7. marky77

    Pitcher ID

    Looks very much like "Pseudo Judy" try a search for other threads, I'm sure there are other pics floating about. I have it myself but have found it to be a very poor cross, at least the one I have. So far none of the pitchers has opened fully, either the mouth or hood, or both are pinched at one side. Seriously thinking about getting rid of it....end off!
  8. Hmm, if only some sort of genetic fingerprinting could be used to unequivocally identify various clones and hybrids - for all genera. Since environmental factors obviously play a large part in the individual colouration, size and other characteristics of CP's, it would be (in an ideal world!) great if some sort of genetic library could be built up to prevent mis-labelling and allow growers to identify their plants. Of course the financial implications would be great, but think how much better it would be if we could all find out whether we had say, an original Slack's hybrid Sarracenia cultivar, or just some similar looking hybrid. If only...
  9. Hi Neil, thanks for the link. Having read other posts, particularly in the Windowsill Neps thread, I've got the plant on a South-West facing windowsill with my Ceph and Sarra's. It's getting plenty of sun and fresh air with around a 10C - 15C drop at nights. It's a lovely plant with 3 new leaves and pitchers developing and I'm looking forward to seeing how it does.
  10. I know this thread has been about for a while, but I need to resurrect it because I've just bought the same plant and would like to know what it is! £2.99 with my staff discount, bargain! These hybrids are extremely common as far as I can see, surely someone can ID it!! This is my first Nep. so any advice would be greatly appreciated.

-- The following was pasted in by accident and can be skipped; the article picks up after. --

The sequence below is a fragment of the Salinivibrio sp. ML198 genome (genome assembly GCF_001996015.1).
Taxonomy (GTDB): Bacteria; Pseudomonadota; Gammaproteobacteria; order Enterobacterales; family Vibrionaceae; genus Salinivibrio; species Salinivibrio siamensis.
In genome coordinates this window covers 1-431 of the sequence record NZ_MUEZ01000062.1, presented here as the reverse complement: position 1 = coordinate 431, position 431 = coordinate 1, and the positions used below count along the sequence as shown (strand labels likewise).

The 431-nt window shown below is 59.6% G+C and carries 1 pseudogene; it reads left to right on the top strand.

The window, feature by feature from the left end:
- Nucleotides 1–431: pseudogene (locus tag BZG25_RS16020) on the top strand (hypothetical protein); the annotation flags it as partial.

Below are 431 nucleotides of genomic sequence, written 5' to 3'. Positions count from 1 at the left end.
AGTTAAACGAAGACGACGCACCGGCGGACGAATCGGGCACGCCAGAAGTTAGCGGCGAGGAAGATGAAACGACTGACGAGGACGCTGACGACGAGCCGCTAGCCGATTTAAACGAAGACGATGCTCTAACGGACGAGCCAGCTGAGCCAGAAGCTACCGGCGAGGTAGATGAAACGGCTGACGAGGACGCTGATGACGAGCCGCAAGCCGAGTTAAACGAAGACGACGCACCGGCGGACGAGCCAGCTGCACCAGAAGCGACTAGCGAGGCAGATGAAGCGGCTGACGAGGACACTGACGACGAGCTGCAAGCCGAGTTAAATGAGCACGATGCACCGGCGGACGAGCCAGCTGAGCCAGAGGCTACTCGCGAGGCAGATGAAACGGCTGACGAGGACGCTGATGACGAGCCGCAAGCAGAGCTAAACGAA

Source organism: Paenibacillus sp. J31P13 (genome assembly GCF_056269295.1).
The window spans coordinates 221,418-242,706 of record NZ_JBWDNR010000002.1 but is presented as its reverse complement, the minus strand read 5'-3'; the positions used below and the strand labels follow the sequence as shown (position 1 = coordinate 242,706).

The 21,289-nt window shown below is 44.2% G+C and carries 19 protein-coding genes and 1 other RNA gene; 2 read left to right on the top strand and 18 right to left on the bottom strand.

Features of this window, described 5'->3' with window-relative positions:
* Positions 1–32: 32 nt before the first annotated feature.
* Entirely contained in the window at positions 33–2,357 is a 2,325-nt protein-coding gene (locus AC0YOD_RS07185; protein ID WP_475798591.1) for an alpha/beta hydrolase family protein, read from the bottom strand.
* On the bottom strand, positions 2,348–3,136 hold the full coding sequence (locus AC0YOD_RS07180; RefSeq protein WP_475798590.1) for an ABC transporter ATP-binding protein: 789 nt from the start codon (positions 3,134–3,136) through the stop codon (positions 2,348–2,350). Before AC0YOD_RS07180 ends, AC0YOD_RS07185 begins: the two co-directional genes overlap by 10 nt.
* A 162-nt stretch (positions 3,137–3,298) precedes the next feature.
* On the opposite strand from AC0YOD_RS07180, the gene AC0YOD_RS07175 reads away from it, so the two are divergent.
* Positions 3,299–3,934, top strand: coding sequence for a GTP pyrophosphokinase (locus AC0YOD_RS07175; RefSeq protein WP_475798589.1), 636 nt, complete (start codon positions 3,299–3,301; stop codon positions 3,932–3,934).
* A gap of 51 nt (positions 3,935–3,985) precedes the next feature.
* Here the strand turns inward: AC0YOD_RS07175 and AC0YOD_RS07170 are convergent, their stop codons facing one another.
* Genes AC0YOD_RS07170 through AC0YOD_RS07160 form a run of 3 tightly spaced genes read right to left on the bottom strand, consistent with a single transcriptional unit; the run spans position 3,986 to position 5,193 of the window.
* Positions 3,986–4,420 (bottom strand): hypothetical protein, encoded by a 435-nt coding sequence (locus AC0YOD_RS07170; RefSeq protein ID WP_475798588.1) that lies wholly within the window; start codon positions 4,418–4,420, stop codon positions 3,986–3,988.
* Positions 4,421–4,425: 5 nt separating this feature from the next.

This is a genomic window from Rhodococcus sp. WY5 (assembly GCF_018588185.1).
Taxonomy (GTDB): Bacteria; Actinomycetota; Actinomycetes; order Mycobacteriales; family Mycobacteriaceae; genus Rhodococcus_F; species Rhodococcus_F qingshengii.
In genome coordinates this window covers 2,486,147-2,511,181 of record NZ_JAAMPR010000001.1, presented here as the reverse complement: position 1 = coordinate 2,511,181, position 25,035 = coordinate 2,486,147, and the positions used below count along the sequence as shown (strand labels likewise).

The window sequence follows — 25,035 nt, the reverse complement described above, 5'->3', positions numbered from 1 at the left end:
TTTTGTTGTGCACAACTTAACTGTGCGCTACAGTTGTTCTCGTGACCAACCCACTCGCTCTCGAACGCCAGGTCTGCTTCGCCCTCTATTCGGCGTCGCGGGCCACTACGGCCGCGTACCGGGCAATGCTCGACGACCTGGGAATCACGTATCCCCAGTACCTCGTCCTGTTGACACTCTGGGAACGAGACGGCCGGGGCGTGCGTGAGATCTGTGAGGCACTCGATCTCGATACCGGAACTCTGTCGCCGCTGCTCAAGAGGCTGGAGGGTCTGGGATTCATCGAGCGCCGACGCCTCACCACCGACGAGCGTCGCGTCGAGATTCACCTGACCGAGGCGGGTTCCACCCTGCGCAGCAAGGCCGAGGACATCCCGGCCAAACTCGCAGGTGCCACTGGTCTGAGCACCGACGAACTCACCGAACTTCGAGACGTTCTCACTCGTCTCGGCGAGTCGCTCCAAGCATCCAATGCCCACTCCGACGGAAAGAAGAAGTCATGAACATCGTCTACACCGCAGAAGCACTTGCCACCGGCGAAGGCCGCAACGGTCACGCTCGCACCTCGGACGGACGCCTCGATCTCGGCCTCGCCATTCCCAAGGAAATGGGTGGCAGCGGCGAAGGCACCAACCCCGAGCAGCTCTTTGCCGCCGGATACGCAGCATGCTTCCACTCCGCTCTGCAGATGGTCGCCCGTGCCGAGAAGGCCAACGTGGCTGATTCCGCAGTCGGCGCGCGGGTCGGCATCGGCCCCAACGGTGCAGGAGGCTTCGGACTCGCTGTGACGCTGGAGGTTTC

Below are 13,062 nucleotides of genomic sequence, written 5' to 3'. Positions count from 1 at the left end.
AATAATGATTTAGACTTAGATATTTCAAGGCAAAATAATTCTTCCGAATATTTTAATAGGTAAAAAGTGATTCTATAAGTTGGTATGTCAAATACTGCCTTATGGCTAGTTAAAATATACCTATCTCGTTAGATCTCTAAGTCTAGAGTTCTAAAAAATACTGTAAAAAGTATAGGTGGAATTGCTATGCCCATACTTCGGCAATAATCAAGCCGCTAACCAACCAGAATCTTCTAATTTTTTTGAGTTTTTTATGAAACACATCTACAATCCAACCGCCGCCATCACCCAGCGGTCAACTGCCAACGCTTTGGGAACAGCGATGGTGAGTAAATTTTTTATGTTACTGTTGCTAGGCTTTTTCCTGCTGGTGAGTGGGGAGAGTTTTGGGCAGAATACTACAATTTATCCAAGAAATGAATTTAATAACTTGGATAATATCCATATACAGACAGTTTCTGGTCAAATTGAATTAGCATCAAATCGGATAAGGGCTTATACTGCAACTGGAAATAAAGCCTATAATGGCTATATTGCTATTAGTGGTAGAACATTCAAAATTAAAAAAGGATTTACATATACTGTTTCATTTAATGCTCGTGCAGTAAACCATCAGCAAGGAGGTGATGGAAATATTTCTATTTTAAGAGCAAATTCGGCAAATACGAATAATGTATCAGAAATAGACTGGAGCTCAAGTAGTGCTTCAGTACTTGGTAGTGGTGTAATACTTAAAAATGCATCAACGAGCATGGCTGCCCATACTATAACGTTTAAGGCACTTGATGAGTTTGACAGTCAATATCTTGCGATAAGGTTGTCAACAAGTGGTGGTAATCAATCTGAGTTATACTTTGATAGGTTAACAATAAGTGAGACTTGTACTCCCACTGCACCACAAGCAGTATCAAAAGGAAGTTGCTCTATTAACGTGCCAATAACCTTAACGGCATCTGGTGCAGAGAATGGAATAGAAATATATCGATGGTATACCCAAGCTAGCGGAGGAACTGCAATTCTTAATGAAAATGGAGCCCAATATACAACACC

11. Great pics as ever Belinda! I feel like I've been to many of these sites myself now such are the number of pics you've posted - and I mean that in a good way!! The contrast between the sandy substrate and the rich red of the plants is wonderful. Keep them coming, please!!
  12. Fantastic shots, the lighting is stunning - all worthy contenders for best pic of the year, your third pic is stunning! Reminds me a bit of an Alien from the films.
  13. Looks suspiciously like sphagnum to me, do I get a prize if I'm right?!
  14. Hi all, I recently managed to get me a pretty nice half-price plant at my work and have been trying to make a positive i.d. on it. This link shows a picture of a plant labelled as S. x mitchelliana which matches exactly the plant i have. However I've seen other pics of the above which show plants with far flatter hoods, as opposed to the almost cruciform shape mine has - and indeed the one in the link. I realise the variations likely to occur in any cross but was just wondering if I've finally managed to i.d. my plant, or if the folk at Cambridge Botanics got it wrong (unlikely tho!!)
  15. marky77

    Wacky traps

    Hehe, this seems quite tame so far!